Why Microsoft Didn’t Win the Speaking Tech War

Microsoft has been a giant in the tech world for decades, but they’ve always been better at making software than they have been at making hardware. In recent years, they’ve been trying to change that, with varying degrees of success. But why haven’t they been able to make a bigger dent in the hardware market?

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When Microsoft came out with Cortana, their speaking digital assistant, it was able to understand and respond to user questions with a degree of accuracy that surpassed all other competitors. Despite this, Cortana never caught on in the way that Microsoft had hoped, despite significant investments in marketing and promotion. In this article, we’ll explore some of the potential reasons why this might be the case.

The state of speech technology

The state of speech technology is currently in a transition period. The early success of voice-activated assistants like Siri, Alexa, and Google Assistant has shown the potential of the technology. However, these assistants are still far from perfect and have limited functionality. Microsoft has been working on speech technology for many years but has not been able to gain market share. The main reason for this is that Microsoft’s approach to speech technology has been focused on accuracy rather than usability. This has led to Microsoft’s products being difficult to use and understand. In addition, Microsoft has not been able to create a natural and human-like voice for its products. This has made them seem robotic and impersonal.

The challenges of speech technology

There are many challenges associated with speech technology, which likely explains why Microsoft hasn’t been able to win the speaking tech war. First, translating spoken words into text is far from perfect. While there have been significant improvements in this area in recent years, there are still errors that can occur. Second, not everyone speaks the same way, making it difficult for speech recognition software to understand everyone perfectly. Third, ambient noise can interfere with speech recognition, making it more difficult for the software to hear and understand what is being said. Finally, some words are just difficult to discern when they are spoken quickly, making them more difficult for speech recognition software to translate accurately.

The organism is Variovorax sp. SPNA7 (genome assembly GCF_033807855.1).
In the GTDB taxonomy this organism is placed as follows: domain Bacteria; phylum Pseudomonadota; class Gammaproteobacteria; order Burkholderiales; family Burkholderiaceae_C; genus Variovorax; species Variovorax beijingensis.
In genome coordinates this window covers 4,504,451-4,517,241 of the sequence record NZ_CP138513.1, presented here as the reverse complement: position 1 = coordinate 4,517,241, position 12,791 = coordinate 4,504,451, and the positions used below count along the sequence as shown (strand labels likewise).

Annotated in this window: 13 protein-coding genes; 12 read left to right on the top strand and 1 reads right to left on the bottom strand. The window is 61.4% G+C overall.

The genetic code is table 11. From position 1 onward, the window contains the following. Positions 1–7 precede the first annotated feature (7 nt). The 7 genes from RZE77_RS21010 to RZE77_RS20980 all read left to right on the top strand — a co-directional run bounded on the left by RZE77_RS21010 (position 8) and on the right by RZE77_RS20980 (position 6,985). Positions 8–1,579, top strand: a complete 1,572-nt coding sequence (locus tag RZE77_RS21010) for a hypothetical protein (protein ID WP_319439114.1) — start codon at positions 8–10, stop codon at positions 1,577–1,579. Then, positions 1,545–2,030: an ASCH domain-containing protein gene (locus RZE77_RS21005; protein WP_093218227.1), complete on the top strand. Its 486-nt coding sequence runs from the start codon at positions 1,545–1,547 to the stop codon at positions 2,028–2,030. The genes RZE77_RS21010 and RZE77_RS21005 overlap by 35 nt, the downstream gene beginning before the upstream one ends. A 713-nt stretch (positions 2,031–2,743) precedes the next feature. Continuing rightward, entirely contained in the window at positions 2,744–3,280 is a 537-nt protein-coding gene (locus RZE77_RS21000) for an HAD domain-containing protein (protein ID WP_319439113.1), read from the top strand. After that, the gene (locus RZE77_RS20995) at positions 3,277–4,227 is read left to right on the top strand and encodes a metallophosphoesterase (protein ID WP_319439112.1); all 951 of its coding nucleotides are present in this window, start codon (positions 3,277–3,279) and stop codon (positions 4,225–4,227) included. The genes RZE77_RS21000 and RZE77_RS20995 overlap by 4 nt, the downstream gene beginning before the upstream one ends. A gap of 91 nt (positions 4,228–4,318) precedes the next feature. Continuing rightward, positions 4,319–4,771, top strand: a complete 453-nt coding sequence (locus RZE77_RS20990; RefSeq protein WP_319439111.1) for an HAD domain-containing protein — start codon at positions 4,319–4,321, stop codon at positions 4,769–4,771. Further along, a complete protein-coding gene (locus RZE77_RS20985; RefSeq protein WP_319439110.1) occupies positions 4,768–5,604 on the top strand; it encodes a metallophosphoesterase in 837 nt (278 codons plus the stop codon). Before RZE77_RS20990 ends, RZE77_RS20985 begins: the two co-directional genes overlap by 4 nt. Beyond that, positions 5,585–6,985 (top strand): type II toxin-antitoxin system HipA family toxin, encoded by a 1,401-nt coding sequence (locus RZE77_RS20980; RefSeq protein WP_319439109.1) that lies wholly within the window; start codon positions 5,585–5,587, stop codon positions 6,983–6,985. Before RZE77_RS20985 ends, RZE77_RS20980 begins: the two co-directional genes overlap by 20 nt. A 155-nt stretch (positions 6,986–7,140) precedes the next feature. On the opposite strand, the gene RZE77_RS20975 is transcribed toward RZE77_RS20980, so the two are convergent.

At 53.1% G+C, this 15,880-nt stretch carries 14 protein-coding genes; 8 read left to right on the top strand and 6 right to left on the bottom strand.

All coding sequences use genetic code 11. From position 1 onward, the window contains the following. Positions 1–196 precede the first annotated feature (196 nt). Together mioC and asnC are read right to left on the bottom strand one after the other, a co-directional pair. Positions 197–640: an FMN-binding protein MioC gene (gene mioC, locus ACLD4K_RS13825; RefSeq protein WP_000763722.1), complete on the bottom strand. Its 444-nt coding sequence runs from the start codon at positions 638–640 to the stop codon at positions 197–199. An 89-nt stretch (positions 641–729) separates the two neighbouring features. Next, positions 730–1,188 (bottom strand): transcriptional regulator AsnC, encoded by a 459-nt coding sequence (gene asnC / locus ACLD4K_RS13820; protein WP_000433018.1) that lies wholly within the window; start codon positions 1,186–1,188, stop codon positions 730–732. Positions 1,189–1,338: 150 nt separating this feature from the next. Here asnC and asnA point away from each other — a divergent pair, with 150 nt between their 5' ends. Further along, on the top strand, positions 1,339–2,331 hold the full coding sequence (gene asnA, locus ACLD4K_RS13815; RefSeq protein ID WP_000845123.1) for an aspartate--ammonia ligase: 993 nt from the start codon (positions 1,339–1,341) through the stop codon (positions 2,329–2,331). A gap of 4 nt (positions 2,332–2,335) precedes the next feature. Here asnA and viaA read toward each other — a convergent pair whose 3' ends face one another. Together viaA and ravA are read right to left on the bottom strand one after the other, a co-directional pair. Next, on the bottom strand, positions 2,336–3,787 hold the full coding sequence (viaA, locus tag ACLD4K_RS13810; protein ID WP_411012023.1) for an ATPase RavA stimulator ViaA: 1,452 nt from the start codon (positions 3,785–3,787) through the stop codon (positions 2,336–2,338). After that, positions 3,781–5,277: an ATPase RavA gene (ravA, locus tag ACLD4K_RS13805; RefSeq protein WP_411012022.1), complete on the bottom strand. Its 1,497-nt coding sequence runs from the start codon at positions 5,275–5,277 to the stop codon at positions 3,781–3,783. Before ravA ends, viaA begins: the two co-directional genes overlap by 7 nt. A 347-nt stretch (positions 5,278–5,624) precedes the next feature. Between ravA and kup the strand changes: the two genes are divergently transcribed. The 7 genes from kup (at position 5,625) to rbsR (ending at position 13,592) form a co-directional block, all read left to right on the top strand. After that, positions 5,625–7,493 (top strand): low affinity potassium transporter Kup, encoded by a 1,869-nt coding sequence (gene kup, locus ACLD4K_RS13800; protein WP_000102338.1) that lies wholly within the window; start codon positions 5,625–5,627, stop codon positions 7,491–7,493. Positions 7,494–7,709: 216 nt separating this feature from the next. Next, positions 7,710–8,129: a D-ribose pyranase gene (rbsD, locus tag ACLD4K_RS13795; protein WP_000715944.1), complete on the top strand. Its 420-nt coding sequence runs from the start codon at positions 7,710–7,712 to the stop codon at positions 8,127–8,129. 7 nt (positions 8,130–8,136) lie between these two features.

Why Microsoft didn’t win the speech technology war

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In the 1990s, Microsoft was the undisputed king of tech. They dominated the desktop with their Windows operating system, and their Office suite of productivity applications was the standard for businesses and consumers alike. But there was one area where Microsoft failed to gain any traction: speech technology.

Apple’s Siri, Amazon’s Alexa, and Google’s Assistant are all based on speech recognition technology that was developed by universities and research labs, not by Microsoft. And while Microsoft has been working on speech recognition for years, they have never been able to match the accuracy or usability of these consumer-facing products.

So why didn’t Microsoft win the speech tech war? There are a few possible explanations:

1. They were late to the game. Speech recognition technology has been around for decades, but it wasn’t until the early 2010s that it became good enough for widespread use. By that time, Siri, Alexa, and Assistant were already well-established products.

2. They missed the mobile revolution. The rise of smartphones presented a perfect opportunity for Microsoft to get into speech tech. But they failed to develop a competitive product for this new platform.

3. They underestimated the challenge. Speech recognition is a notoriously difficult problem to solve, and even today no one has been able to create a perfect solution. Microsoft may have assumed that they could just apply their usual engineering firepower to the problem and come up with a winning solution, but that didn’t happen.

4. They got too much help from Hollywood. One of Microsoft’s early attempts at speech recognition was called “Hollywood” because it relied heavily on movies and TV shows for training data. This made it good at understanding common words and phrases, but bad at understanding real-world conversation.

5 .They bet on the wrong hardware . In the early days of speech recognition , there were two main approaches: software-based (which required powerful computers) and hardware-based (which required specialised devices). Microsoft betting on software-based solutions . But as processing power became increasingly democratised , hardware -based solutions like Siri , Alexa ,and Assistant emerged as the clear winners . end


Microsoft has been a dominant player in the tech industry for decades, but it has never been able to gain a foothold in the speech recognition market. This is largely due to the company’s focus on other areas, such as operating systems and productivity software. While Microsoft has made some progress in recent years with its Cortana digital assistant, it remains far behind its rivals in this area.

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